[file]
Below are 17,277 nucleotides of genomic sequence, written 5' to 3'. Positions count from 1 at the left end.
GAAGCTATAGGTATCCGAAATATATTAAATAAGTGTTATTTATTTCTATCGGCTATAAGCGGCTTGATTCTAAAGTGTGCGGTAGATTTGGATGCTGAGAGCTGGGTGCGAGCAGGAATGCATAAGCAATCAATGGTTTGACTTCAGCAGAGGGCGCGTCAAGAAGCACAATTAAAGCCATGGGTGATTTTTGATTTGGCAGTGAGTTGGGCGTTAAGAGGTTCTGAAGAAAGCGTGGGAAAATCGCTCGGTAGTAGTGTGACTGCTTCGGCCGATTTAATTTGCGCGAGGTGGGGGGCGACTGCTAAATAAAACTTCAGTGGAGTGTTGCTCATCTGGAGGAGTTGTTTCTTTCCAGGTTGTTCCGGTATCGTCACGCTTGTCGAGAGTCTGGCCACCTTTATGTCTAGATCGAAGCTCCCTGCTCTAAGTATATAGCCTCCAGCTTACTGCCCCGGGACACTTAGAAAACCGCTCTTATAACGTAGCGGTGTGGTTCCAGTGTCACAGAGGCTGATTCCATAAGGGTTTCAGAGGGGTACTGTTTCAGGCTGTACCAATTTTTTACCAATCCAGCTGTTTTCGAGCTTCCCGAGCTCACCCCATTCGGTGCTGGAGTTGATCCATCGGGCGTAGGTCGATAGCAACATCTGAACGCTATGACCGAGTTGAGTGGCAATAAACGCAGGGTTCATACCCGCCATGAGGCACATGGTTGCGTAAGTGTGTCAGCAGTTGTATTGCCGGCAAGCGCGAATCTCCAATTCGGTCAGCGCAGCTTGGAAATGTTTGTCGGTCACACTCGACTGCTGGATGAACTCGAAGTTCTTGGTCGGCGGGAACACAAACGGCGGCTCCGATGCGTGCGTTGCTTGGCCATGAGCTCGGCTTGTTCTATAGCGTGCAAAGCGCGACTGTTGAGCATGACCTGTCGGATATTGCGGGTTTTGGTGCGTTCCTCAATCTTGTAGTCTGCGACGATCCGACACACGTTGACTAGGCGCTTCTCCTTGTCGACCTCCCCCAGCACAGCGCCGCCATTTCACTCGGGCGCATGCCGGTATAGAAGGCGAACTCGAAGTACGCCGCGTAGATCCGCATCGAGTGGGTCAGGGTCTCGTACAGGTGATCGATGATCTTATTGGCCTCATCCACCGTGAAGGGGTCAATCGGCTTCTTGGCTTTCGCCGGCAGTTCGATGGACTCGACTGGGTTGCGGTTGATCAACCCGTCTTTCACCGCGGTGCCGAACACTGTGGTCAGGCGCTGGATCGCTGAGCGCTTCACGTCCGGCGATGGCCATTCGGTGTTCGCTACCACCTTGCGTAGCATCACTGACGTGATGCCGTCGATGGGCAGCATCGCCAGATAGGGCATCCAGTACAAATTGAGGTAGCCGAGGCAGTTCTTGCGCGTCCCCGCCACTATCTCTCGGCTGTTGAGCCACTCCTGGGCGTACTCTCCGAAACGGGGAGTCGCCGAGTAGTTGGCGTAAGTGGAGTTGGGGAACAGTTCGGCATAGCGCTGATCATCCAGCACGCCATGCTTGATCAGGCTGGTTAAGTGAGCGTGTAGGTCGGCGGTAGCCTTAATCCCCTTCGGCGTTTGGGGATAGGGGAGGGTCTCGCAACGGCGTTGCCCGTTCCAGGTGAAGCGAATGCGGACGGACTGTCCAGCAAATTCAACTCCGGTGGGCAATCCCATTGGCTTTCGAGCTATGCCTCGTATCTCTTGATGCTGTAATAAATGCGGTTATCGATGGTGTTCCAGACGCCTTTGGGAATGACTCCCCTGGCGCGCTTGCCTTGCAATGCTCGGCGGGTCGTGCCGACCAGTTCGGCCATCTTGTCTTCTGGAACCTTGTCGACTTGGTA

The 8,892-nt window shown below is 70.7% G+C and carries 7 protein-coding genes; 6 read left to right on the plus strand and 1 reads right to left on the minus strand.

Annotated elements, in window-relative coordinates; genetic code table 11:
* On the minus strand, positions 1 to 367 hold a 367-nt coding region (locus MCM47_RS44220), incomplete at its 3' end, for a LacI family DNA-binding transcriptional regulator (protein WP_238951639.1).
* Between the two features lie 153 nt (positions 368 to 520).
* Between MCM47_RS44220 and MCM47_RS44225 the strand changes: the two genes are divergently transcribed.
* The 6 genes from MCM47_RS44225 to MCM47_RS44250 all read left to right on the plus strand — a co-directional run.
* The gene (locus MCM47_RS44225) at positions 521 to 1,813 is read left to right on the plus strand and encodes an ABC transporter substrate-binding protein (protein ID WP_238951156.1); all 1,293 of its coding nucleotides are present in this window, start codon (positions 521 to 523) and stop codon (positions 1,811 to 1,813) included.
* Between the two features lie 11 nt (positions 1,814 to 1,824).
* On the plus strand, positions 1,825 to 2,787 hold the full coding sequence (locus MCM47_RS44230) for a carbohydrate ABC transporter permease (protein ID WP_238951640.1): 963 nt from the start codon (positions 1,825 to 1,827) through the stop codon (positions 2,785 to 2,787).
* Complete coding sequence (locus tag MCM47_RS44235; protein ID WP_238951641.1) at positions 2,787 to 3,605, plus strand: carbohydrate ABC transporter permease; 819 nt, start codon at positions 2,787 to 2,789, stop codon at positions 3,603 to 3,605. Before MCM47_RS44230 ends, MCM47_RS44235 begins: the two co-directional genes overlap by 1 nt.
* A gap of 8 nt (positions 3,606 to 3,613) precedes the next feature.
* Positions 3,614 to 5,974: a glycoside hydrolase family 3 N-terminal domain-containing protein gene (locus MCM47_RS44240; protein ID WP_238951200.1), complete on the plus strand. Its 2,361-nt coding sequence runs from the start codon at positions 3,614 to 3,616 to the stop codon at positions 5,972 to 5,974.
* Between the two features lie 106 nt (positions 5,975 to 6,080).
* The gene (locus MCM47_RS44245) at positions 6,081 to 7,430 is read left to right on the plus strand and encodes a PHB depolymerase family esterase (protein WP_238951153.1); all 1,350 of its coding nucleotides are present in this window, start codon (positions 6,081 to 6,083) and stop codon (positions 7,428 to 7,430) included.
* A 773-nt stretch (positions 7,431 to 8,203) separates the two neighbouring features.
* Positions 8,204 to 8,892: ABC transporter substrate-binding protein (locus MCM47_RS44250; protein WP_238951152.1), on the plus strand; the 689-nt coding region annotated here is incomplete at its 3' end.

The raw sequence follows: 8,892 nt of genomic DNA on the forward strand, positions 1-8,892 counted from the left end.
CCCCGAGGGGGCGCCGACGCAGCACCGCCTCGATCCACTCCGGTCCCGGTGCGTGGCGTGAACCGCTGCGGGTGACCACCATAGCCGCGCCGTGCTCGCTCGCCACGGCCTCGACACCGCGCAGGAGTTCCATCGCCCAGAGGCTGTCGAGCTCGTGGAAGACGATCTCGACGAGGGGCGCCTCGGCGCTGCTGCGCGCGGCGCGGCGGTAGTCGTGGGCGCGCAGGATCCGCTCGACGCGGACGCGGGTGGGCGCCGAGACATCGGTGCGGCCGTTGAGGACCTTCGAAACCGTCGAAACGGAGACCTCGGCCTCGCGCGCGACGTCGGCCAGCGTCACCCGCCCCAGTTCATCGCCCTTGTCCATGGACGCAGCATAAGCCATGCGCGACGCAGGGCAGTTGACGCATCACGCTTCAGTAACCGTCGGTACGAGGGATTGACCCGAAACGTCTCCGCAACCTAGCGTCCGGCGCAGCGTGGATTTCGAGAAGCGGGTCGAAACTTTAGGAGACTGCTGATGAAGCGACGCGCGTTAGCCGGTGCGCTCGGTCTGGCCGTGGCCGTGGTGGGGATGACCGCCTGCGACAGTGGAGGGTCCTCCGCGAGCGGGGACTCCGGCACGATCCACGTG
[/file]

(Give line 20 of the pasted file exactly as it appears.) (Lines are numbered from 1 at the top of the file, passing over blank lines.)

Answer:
CCCCGAGGGGGCGCCGACGCAGCACCGCCTCGATCCACTCCGGTCCCGGTGCGTGGCGTGAACCGCTGCGGGTGACCACCATAGCCGCGCCGTGCTCGCTCGCCACGGCCTCGACACCGCGCAGGAGTTCCATCGCCCAGAGGCTGTCGAGCTCGTGGAAGACGATCTCGACGAGGGGCGCCTCGGCGCTGCTGCGCGCGGCGCGGCGGTAGTCGTGGGCGCGCAGGATCCGCTCGACGCGGACGCGGGTGGGCGCCGAGACATCGGTGCGGCCGTTGAGGACCTTCGAAACCGTCGAAACGGAGACCTCGGCCTCGCGCGCGACGTCGGCCAGCGTCACCCGCCCCAGTTCATCGCCCTTGTCCATGGACGCAGCATAAGCCATGCGCGACGCAGGGCAGTTGACGCATCACGCTTCAGTAACCGTCGGTACGAGGGATTGACCCGAAACGTCTCCGCAACCTAGCGTCCGGCGCAGCGTGGATTTCGAGAAGCGGGTCGAAACTTTAGGAGACTGCTGATGAAGCGACGCGCGTTAGCCGGTGCGCTCGGTCTGGCCGTGGCCGTGGTGGGGATGACCGCCTGCGACAGTGGAGGGTCCTCCGCGAGCGGGGACTCCGGCACGATCCACGTG